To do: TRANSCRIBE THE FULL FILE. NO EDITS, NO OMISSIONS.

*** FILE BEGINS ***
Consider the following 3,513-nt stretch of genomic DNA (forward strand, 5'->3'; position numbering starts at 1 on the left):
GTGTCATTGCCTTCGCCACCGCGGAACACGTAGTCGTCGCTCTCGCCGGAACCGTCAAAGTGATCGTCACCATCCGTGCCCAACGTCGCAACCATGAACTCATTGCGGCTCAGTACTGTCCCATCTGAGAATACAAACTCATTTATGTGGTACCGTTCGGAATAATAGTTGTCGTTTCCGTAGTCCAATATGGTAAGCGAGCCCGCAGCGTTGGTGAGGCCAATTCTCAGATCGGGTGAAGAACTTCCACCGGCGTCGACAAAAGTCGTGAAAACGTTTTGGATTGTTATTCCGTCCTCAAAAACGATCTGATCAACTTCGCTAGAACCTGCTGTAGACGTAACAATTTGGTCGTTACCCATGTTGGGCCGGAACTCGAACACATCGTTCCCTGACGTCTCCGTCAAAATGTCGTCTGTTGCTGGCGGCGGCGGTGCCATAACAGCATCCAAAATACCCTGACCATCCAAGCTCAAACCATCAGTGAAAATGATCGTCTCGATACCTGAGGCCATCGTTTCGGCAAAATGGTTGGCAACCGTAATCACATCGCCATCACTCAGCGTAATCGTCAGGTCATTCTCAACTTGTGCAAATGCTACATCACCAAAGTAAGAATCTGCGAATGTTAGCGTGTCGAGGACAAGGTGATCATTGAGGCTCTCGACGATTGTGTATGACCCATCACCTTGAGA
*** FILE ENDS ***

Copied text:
Consider the following 3,513-nt stretch of genomic DNA (forward strand, 5'->3'; position numbering starts at 1 on the left):
GTGTCATTGCCTTCGCCACCGCGGAACACGTAGTCGTCGCTCTCGCCGGAACCGTCAAAGTGATCGTCACCATCCGTGCCCAACGTCGCAACCATGAACTCATTGCGGCTCAGTACTGTCCCATCTGAGAATACAAACTCATTTATGTGGTACCGTTCGGAATAATAGTTGTCGTTTCCGTAGTCCAATATGGTAAGCGAGCCCGCAGCGTTGGTGAGGCCAATTCTCAGATCGGGTGAAGAACTTCCACCGGCGTCGACAAAAGTCGTGAAAACGTTTTGGATTGTTATTCCGTCCTCAAAAACGATCTGATCAACTTCGCTAGAACCTGCTGTAGACGTAACAATTTGGTCGTTACCCATGTTGGGCCGGAACTCGAACACATCGTTCCCTGACGTCTCCGTCAAAATGTCGTCTGTTGCTGGCGGCGGCGGTGCCATAACAGCATCCAAAATACCCTGACCATCCAAGCTCAAACCATCAGTGAAAATGATCGTCTCGATACCTGAGGCCATCGTTTCGGCAAAATGGTTGGCAACCGTAATCACATCGCCATCACTCAGCGTAATCGTCAGGTCATTCTCAACTTGTGCAAATGCTACATCACCAAAGTAAGAATCTGCGAATGTTAGCGTGTCGAGGACAAGGTGATCATTGAGGCTCTCGACGATTGTGTATGACCCATCACCTTGAGA